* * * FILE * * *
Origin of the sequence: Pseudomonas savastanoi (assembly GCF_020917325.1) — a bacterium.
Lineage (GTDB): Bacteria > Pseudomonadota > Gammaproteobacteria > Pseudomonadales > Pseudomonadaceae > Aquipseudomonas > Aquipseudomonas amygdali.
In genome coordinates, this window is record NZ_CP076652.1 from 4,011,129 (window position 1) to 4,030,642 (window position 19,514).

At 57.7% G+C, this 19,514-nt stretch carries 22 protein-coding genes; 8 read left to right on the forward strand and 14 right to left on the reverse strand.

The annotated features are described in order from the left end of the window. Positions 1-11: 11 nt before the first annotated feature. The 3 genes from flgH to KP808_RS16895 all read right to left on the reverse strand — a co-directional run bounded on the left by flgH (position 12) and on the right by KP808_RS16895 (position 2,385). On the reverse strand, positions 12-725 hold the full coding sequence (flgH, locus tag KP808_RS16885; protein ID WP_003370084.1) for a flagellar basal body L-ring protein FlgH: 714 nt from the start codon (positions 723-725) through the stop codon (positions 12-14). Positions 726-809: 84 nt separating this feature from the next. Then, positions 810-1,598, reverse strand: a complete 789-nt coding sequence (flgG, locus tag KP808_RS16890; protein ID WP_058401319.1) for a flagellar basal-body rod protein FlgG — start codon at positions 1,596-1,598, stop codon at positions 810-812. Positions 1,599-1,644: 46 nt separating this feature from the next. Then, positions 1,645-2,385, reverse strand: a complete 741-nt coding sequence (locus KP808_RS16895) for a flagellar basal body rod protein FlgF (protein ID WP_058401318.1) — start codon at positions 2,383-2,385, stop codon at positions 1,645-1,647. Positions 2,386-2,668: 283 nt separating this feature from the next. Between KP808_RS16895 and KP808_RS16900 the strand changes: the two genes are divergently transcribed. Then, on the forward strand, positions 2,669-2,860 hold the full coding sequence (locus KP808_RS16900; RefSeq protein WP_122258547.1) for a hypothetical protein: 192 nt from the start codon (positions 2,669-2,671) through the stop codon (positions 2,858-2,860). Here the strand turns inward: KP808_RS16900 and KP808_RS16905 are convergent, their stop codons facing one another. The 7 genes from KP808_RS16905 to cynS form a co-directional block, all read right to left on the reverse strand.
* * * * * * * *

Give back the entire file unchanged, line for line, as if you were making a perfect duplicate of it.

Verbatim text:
Origin of the sequence: Pseudomonas savastanoi (assembly GCF_020917325.1) — a bacterium.
Lineage (GTDB): Bacteria > Pseudomonadota > Gammaproteobacteria > Pseudomonadales > Pseudomonadaceae > Aquipseudomonas > Aquipseudomonas amygdali.
In genome coordinates, this window is record NZ_CP076652.1 from 4,011,129 (window position 1) to 4,030,642 (window position 19,514).

At 57.7% G+C, this 19,514-nt stretch carries 22 protein-coding genes; 8 read left to right on the forward strand and 14 right to left on the reverse strand.

The annotated features are described in order from the left end of the window. Positions 1-11: 11 nt before the first annotated feature. The 3 genes from flgH to KP808_RS16895 all read right to left on the reverse strand — a co-directional run bounded on the left by flgH (position 12) and on the right by KP808_RS16895 (position 2,385). On the reverse strand, positions 12-725 hold the full coding sequence (flgH, locus tag KP808_RS16885; protein ID WP_003370084.1) for a flagellar basal body L-ring protein FlgH: 714 nt from the start codon (positions 723-725) through the stop codon (positions 12-14). Positions 726-809: 84 nt separating this feature from the next. Then, positions 810-1,598, reverse strand: a complete 789-nt coding sequence (flgG, locus tag KP808_RS16890; protein ID WP_058401319.1) for a flagellar basal-body rod protein FlgG — start codon at positions 1,596-1,598, stop codon at positions 810-812. Positions 1,599-1,644: 46 nt separating this feature from the next. Then, positions 1,645-2,385, reverse strand: a complete 741-nt coding sequence (locus KP808_RS16895) for a flagellar basal body rod protein FlgF (protein ID WP_058401318.1) — start codon at positions 2,383-2,385, stop codon at positions 1,645-1,647. Positions 2,386-2,668: 283 nt separating this feature from the next. Between KP808_RS16895 and KP808_RS16900 the strand changes: the two genes are divergently transcribed. Then, on the forward strand, positions 2,669-2,860 hold the full coding sequence (locus KP808_RS16900; RefSeq protein WP_122258547.1) for a hypothetical protein: 192 nt from the start codon (positions 2,669-2,671) through the stop codon (positions 2,858-2,860). Here the strand turns inward: KP808_RS16900 and KP808_RS16905 are convergent, their stop codons facing one another. The 7 genes from KP808_RS16905 to cynS form a co-directional block, all read right to left on the reverse strand.